In May, in a presentation to the Parliamentary Committee on Basic Education, the DBE said it aims to have 450,000 students eligible to study maths and science at university by 2030. 

A lot has to be done to meet that target.

The same presentation noted that in 2021, only 34,451 (13%) pupils passed maths and 30,398 (15%) passed physical science with 60% or more – the marks required for a maths or science degree.

The class of 2021: only a third wrote maths

Ironically, with 704,021 learners, the class of 2021 was one of the biggest Grade 12 cohorts South Africa had seen. Of this group, 259,143  wrote the final maths exams, the third-largest group over the past nine years and 196,968 wrote science, the largest group since 2013. 

One reason for the bigger-than-usual group of Grade 12s is that when they were in Grade 11, because of Covid-related lockdowns, instead of exams accounting for 75% of the year mark and school-based assessments for 25%, exams were worth 40% of the marks and school-based assessments made up the remaining 60%. 

For more on that read Matrics in 2021 buck school drop-out trends

Although the number of Grade 12s who wrote the maths and science papers seems good at first glance, as a percentage of the whole grade, the proportion who wrote maths dropped from 43% in 2013 to 37% in 2021.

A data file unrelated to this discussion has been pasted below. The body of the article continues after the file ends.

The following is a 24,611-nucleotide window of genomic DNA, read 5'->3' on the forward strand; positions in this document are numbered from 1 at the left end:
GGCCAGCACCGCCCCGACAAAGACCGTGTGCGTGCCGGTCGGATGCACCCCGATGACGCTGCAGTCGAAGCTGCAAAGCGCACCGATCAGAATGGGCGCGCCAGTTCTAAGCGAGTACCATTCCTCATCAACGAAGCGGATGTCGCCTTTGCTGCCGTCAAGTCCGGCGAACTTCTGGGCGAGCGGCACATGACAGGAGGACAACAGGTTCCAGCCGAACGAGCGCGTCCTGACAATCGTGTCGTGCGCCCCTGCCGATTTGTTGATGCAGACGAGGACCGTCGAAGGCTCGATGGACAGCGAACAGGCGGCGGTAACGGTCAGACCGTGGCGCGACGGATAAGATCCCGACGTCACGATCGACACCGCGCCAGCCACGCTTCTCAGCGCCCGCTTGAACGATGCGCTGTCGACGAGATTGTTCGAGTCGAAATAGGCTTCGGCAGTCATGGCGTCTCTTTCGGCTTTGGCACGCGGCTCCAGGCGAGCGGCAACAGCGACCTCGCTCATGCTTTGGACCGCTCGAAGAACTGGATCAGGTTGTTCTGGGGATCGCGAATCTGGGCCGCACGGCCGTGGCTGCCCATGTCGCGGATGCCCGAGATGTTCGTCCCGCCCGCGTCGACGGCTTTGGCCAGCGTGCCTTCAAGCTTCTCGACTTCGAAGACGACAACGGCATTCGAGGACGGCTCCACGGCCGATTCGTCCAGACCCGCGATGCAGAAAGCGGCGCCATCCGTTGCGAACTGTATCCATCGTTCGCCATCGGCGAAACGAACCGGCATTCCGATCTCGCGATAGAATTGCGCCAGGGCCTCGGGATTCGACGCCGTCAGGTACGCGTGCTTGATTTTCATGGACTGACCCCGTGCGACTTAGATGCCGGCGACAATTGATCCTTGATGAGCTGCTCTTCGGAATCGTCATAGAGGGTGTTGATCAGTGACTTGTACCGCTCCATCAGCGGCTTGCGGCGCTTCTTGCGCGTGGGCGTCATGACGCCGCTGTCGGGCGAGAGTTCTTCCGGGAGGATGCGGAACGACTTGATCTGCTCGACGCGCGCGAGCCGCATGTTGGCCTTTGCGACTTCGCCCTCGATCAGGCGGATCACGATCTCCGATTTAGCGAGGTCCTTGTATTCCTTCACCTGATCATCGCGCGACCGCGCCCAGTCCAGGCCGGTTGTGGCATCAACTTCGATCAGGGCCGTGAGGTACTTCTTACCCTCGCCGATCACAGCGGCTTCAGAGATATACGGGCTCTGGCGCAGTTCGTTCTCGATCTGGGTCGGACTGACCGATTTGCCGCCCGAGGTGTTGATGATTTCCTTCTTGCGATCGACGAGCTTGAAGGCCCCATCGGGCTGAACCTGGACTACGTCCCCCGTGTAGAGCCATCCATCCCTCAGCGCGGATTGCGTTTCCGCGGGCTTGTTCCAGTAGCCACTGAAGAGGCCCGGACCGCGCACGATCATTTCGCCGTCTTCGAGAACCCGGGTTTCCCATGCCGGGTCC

There has been a similar drop in the proportion of learners writing physics. In 2013, a third (33%) of the matrics wrote and in 2021, 28% wrote. 

The percentage of pupils writing maths and science has been steadily decreasing since 2017.

The number of schools with no maths and science learners is increasing

There were roughly 300 more high schools listed in the NSC examination report in 2021 than there were in 2013, and one would expect that schools would be encouraged to get matrics to write maths and science. Yet the number of schools with no matrics doing maths has risen and the same applies to physical science. 

In 2013 there were 512 schools with no science candidates and in 2021 there were 781, that’s an increase of 269 schools where no matrics wrote physical science.

Six provinces saw an increase in the number of schools with no Grade 12s writing the maths exams, either because learners did not take the subject or because the school did not offer the subject. In only three provinces, Gauteng, Mpumalanga and the Northern Cape, did the numbers remain steady.

A similar pattern applies to schools that had no candidates for the physical science exams.

Also troubling is the pass rate: although 56% of the Grade 12s who wrote the final maths exams in 2021 and 69% of those who wrote the final physical science exams passed with over 30% passed, only 23% scored above 50% for maths and 27% got 50% or more for science.